Another reminder that Macs are not immune from security issues: researchers have discovered that Apple's own FileVault encryption system store the password for that system in a plain-text file, making it potentially vulnerable to attack.
Compared to the recent Flashback malware, which hit an estimated 600,000 Macs, this particular issue is (relatively) minor. Sophos' Naked Security blog explains the issue, which was discovered by researcher David Emery. Emergy found that users who had upgraded from Snow Leopard to Lion and who use FileVault to encrypt their home directory but not their entire disk had their password stored in a plain text file which wasn't encrypted. (The option to use FileVault to encrypt the entire disk, which you can see in the above screenshot, was introduced in Lion. If you've done that, you won't be affected by this issue.)
Keeping passwords in a plain-text file is bad practice, since that makes it easy for malicious software to extract password information. So far, there don't seem to be any reports of malicious code trying to exploit the flaw, but that doesn't mean that someone won't be trying fairly quickly.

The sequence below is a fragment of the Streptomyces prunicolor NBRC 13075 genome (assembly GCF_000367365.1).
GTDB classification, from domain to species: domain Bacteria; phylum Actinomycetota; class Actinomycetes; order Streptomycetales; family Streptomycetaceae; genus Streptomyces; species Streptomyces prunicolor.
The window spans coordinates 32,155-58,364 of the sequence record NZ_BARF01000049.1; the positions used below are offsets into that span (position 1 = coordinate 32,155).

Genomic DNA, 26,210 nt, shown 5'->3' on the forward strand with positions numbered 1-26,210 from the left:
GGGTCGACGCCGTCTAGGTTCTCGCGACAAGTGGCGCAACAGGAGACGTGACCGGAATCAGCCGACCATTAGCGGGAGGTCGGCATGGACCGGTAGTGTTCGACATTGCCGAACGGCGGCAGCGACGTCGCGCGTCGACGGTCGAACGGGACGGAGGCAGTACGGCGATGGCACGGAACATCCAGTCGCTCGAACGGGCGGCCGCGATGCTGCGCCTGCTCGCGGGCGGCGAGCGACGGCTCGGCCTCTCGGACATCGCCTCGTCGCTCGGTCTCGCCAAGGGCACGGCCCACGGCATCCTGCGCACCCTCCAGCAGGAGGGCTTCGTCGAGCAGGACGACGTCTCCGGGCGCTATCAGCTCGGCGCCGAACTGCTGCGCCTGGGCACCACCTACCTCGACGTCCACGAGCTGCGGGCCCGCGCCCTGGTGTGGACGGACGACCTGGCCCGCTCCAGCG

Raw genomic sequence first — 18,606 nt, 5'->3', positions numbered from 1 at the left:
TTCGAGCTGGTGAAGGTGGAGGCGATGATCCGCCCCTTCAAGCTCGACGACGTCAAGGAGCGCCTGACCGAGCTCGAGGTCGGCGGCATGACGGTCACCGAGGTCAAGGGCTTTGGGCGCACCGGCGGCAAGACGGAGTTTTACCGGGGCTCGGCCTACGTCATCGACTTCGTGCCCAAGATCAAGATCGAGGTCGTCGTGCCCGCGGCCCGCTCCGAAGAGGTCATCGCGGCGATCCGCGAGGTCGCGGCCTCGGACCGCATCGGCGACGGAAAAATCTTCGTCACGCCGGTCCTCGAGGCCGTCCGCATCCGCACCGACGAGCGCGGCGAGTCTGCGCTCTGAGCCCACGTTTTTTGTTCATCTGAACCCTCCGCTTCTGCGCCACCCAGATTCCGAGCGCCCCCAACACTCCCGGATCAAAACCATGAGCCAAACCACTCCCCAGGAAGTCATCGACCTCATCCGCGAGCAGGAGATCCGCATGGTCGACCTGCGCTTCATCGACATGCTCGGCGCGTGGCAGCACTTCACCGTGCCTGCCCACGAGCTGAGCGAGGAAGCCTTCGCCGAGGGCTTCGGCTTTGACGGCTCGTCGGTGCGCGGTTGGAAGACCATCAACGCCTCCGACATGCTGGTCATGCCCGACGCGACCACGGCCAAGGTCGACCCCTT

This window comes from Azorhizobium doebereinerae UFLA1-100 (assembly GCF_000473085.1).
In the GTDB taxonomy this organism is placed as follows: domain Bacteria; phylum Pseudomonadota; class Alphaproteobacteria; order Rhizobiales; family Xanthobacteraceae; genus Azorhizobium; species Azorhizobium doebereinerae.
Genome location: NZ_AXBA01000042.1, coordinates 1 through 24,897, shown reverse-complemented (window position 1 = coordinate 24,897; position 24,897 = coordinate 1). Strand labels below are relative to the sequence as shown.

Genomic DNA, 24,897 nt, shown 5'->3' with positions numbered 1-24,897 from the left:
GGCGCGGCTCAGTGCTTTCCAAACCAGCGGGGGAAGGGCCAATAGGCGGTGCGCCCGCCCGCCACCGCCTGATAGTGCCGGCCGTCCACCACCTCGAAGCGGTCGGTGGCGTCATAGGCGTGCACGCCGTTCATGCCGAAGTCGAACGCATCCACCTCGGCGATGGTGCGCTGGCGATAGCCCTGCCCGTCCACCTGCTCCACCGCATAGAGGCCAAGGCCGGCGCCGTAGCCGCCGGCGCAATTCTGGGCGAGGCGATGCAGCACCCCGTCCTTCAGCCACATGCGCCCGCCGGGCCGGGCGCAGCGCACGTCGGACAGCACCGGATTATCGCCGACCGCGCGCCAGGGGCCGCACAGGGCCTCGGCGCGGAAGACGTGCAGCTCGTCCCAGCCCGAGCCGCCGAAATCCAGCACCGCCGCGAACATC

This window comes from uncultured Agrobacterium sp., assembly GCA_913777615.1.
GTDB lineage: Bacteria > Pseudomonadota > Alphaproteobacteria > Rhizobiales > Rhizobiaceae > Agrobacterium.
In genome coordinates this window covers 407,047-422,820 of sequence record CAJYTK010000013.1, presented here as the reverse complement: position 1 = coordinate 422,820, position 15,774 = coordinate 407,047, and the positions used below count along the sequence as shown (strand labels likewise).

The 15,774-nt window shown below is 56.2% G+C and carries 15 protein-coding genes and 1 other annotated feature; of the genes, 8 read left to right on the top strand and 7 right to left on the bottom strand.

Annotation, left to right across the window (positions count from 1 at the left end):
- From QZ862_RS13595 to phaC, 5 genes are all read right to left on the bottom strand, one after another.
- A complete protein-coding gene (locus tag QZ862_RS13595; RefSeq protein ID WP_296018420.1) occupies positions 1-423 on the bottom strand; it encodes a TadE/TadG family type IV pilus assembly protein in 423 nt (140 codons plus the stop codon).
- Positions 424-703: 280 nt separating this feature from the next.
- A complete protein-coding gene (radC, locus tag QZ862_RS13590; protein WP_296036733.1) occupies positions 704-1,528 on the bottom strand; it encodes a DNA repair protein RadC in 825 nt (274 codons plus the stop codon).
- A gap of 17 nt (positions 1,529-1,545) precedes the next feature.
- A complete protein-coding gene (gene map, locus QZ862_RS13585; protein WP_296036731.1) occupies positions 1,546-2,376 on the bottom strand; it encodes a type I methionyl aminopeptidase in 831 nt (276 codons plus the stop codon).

Given that this affects the previous version of Mac OS X and that many (I'd guess most) Mac users don't use encryption anyway, this problem is not likely to impact enormous numbers of people. However, in an age where many security attacks are aimed at very small businesses or individuals, it's still a potential issue. And there are several worthwhile lessons we can draw from this, whatever platform we use:
- While encryption is a great way to keep your data private, it's essentially meaningless if the encryption password can be easily accessed.
- This problem would be magnified if you used the same password for encryption as you do for other sites or applications. Good security practice requires different passwords for different apps, as annoying as that is. (Check out our list top 10 password mistakes to avoid for more tips.)
- Using a relatively current operating system and ensuring that it is patched remains a key element of your security approach. However, patching isn't a universal panacea: this bug actually appeared in the most recent security Lion security update.
- No-one — not Apple, not Microsoft, not Google, not the open-source community — writes software that is free from bugs and potential security loopholes. That's life in the modern world.
Apple update to OS X Lion exposes encryption passwords [Naked Security]